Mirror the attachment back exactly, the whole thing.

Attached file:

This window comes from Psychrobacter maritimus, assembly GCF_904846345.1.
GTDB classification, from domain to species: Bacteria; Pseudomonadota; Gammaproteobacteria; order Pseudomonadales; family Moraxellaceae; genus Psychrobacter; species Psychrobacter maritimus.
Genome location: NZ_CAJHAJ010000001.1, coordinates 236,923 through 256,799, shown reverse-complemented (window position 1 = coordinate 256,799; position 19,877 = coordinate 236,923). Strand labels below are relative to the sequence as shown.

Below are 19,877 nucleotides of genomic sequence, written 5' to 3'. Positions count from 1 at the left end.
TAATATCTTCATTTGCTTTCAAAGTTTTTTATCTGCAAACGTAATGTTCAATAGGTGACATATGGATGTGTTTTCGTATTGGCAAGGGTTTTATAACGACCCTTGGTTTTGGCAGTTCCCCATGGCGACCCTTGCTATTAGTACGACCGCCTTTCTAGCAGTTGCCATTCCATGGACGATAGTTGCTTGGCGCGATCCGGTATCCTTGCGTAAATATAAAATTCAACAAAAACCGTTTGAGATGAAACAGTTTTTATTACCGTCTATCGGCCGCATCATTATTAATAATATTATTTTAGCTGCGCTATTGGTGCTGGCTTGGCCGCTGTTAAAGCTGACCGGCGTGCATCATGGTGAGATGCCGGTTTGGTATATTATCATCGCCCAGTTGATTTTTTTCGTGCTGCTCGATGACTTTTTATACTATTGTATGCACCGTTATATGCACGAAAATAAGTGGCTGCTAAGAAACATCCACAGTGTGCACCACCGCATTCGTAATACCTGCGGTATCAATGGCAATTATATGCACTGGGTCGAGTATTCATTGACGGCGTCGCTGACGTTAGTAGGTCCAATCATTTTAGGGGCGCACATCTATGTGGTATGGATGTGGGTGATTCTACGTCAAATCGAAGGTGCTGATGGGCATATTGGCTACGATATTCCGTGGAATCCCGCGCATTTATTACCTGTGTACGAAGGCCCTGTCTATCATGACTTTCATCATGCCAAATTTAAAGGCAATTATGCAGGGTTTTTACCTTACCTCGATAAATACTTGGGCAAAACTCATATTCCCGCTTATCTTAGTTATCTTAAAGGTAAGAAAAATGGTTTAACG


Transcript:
This window comes from Psychrobacter maritimus, assembly GCF_904846345.1.
GTDB classification, from domain to species: Bacteria; Pseudomonadota; Gammaproteobacteria; order Pseudomonadales; family Moraxellaceae; genus Psychrobacter; species Psychrobacter maritimus.
Genome location: NZ_CAJHAJ010000001.1, coordinates 236,923 through 256,799, shown reverse-complemented (window position 1 = coordinate 256,799; position 19,877 = coordinate 236,923). Strand labels below are relative to the sequence as shown.

Below are 19,877 nucleotides of genomic sequence, written 5' to 3'. Positions count from 1 at the left end.
TAATATCTTCATTTGCTTTCAAAGTTTTTTATCTGCAAACGTAATGTTCAATAGGTGACATATGGATGTGTTTTCGTATTGGCAAGGGTTTTATAACGACCCTTGGTTTTGGCAGTTCCCCATGGCGACCCTTGCTATTAGTACGACCGCCTTTCTAGCAGTTGCCATTCCATGGACGATAGTTGCTTGGCGCGATCCGGTATCCTTGCGTAAATATAAAATTCAACAAAAACCGTTTGAGATGAAACAGTTTTTATTACCGTCTATCGGCCGCATCATTATTAATAATATTATTTTAGCTGCGCTATTGGTGCTGGCTTGGCCGCTGTTAAAGCTGACCGGCGTGCATCATGGTGAGATGCCGGTTTGGTATATTATCATCGCCCAGTTGATTTTTTTCGTGCTGCTCGATGACTTTTTATACTATTGTATGCACCGTTATATGCACGAAAATAAGTGGCTGCTAAGAAACATCCACAGTGTGCACCACCGCATTCGTAATACCTGCGGTATCAATGGCAATTATATGCACTGGGTCGAGTATTCATTGACGGCGTCGCTGACGTTAGTAGGTCCAATCATTTTAGGGGCGCACATCTATGTGGTATGGATGTGGGTGATTCTACGTCAAATCGAAGGTGCTGATGGGCATATTGGCTACGATATTCCGTGGAATCCCGCGCATTTATTACCTGTGTACGAAGGCCCTGTCTATCATGACTTTCATCATGCCAAATTTAAAGGCAATTATGCAGGGTTTTTACCTTACCTCGATAAATACTTGGGCAAAACTCATATTCCCGCTTATCTTAGTTATCTTAAAGGTAAGAAAAATGGTTTAACG